Washington, D.C., in the 1830s was a city of ferment. Free blacks were moving in, eventually outnumbering the city’s slaves â a development that made whites very nervous. Those tensions came to a head in the now-forgotten race riot of 1835, an episode detailed in author Jefferson Morley’s new book.
In 1787, Thomas Jefferson put a stuffed American moose in the lobby of his Paris residence. As the U.S. minister to France, Jefferson displayed the moose to powerfully symbolize the enormous possibilities of America. The new world of the Internet has equally vast possibilities and, like North America in Jefferson’s day, its landscape remains largely unexplored.
In his new book, In Search of Jefferson’s Moose: Notes on the State of Cyberspace, David Post draws remarkable and entertaining parallels between the Internet and the natural and intellectual landscape that Thomas Jefferson explored, documented, and shaped. Creatively drawing on Jefferson’s Notes on the State of Virginia, Post describes how the Internet functions technically and applies Jefferson’s views on natural history, law, and governance to the unfolding complexities of cyberspace.
Jefferson’s Moose is a book for both fans of Thomas Jefferson and for fans of the Internet, each of whom should know more about the other topic. Come hear Professor Post present the ideas from In Search of Jefferson’s Moose, with commentary from two equally insightful writers.
From http://www.theincomparable.com/2010/11/11-to-be-continued.html Three Hugo winners enter our Book Club. “Spin” by Robert Charles Wilson, “Hyperion” by Dan Simmons, and “The Yiddish Policeman’s Union” by Michael Chabon. Also: Why sequels suck. The Incomparable Participants: Jason Snell, Glenn Fleishman, Dan Moren, Scott McNulty, and Greg Knauss. The Incomparable Theme Song composed by Christopher Breen.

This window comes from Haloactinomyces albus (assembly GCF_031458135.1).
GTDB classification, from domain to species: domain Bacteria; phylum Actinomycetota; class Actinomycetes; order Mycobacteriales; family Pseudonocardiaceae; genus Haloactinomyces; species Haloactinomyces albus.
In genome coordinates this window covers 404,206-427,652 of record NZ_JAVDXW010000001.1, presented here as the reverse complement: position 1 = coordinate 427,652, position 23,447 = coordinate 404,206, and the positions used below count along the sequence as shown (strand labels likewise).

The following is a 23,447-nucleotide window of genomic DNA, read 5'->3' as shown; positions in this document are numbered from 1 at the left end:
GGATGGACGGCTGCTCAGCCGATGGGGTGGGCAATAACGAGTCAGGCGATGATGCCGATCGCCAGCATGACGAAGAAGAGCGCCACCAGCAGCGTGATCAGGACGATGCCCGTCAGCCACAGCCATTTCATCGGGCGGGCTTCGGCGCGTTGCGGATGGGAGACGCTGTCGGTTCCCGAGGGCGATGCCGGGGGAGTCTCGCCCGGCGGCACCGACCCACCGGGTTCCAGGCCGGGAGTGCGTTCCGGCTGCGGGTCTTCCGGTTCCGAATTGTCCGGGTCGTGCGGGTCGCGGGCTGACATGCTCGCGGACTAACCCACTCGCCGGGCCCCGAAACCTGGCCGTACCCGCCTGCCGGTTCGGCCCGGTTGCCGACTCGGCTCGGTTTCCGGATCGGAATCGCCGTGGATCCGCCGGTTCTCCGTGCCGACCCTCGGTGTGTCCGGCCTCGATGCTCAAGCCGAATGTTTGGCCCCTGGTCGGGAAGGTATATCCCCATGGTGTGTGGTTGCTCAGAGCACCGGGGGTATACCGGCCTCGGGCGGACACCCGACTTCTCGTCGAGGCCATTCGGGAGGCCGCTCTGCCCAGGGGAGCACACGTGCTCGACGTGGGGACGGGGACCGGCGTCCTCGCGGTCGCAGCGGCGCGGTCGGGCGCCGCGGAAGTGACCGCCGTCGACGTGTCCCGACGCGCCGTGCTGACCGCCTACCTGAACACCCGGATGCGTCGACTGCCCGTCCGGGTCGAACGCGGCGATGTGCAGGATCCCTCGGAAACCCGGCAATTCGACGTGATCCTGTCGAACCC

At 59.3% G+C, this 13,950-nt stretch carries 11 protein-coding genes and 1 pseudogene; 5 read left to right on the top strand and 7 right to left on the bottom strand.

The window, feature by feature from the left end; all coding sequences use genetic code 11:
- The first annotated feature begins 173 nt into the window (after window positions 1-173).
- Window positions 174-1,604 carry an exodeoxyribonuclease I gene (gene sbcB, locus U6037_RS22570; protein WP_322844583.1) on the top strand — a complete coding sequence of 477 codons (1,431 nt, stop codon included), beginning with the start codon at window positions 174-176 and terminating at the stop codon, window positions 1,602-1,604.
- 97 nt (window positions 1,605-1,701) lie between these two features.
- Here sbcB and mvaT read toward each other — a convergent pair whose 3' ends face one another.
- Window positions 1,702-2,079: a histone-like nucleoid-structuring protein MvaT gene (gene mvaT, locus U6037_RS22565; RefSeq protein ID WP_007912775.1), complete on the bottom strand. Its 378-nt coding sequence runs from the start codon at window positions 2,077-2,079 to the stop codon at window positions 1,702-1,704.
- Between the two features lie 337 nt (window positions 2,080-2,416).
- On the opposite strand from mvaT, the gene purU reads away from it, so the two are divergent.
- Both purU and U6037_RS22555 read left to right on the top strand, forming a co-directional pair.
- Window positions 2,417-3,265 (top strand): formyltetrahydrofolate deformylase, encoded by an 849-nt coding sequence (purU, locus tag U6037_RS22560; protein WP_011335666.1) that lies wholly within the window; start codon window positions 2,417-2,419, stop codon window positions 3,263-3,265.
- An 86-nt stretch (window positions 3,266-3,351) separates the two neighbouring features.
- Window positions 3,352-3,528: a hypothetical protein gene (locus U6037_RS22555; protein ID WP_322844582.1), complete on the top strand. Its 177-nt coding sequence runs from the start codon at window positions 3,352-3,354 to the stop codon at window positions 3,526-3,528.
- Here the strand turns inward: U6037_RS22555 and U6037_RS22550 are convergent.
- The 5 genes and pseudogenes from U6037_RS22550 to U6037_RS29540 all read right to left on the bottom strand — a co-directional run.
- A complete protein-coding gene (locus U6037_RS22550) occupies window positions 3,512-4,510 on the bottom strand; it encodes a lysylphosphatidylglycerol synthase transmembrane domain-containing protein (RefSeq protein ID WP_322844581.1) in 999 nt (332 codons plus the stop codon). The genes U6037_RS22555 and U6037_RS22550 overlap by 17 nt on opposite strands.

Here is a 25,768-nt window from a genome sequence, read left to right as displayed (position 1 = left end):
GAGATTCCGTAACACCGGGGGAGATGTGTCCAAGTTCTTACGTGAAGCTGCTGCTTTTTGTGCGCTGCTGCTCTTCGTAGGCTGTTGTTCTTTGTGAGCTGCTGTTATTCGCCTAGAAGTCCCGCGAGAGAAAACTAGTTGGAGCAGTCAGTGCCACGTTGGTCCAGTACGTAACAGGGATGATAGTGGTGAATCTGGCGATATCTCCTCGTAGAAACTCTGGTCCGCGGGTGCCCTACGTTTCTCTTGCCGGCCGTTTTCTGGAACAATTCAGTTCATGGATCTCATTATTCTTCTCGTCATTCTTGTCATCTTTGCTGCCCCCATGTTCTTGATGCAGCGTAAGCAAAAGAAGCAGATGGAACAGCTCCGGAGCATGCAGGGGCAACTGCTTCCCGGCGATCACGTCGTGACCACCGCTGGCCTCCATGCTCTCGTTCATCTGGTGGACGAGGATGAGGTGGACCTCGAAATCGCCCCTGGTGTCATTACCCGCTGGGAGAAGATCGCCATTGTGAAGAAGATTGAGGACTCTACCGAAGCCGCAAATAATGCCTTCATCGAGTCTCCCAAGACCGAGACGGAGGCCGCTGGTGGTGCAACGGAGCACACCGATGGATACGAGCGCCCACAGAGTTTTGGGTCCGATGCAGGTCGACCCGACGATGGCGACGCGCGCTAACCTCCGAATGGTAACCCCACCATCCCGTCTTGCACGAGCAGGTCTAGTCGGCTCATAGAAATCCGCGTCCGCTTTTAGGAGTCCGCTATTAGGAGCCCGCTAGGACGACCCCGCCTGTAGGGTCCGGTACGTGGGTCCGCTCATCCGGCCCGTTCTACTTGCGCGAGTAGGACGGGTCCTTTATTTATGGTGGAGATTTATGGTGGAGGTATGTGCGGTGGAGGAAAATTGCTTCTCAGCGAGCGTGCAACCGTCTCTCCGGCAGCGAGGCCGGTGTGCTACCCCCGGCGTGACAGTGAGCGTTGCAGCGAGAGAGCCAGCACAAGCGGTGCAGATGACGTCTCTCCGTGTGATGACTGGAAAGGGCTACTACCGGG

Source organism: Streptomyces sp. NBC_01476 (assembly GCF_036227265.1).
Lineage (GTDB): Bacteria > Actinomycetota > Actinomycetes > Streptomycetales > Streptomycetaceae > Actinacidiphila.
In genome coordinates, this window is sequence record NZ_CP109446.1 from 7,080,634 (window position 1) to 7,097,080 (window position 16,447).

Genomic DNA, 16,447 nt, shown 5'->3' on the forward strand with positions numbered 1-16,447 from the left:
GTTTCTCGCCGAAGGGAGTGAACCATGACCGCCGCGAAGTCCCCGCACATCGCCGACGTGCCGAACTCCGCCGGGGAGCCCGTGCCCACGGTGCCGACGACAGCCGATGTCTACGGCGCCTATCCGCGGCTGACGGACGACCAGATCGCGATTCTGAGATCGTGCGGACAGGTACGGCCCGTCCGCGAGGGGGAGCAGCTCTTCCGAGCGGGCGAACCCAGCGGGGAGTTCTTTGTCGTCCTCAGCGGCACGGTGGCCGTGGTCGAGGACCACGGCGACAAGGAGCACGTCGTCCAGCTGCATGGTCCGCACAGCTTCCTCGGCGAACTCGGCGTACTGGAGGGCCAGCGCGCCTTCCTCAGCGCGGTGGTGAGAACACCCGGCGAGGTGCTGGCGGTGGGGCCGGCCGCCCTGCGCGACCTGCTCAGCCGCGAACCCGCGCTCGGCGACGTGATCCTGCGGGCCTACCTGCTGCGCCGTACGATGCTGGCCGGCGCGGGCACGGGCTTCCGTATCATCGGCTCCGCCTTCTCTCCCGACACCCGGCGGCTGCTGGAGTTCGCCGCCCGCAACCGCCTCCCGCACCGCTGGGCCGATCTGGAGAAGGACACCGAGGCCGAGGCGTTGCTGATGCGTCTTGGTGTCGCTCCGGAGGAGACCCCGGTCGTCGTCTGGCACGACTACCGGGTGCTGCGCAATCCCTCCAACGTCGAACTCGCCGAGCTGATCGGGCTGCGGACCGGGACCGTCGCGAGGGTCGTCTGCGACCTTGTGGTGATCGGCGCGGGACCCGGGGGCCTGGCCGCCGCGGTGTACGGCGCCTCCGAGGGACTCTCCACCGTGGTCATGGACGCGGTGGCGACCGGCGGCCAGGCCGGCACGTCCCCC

Updated on Thursday evening, November 11, to fix a strange empty spot and add an explanation about what “work me like a ham” means. But you have to listen to the end. And re-download if you missed it.
Spoiler Horn Data
Please note that this episode contains spoilers for the three books mentioned above. The AAC version of the podcast has been demarcated with chapter breaks so you can skip some (or, heck, all!) of the spoilers for those books. Presumably so you can come back later after you’ve read the books, right?
Tom Standage is the business editor of The Economist. He started his career as the Science and Technology Editor at the Guardian, and has written several books which merge popular science and history including Victorian Internet, The Neptune File and The Mechanical Turk and A History of the World in 6 Glasses.
His latest book is An Edible History of Humanity, an account of the key role food has played in our history.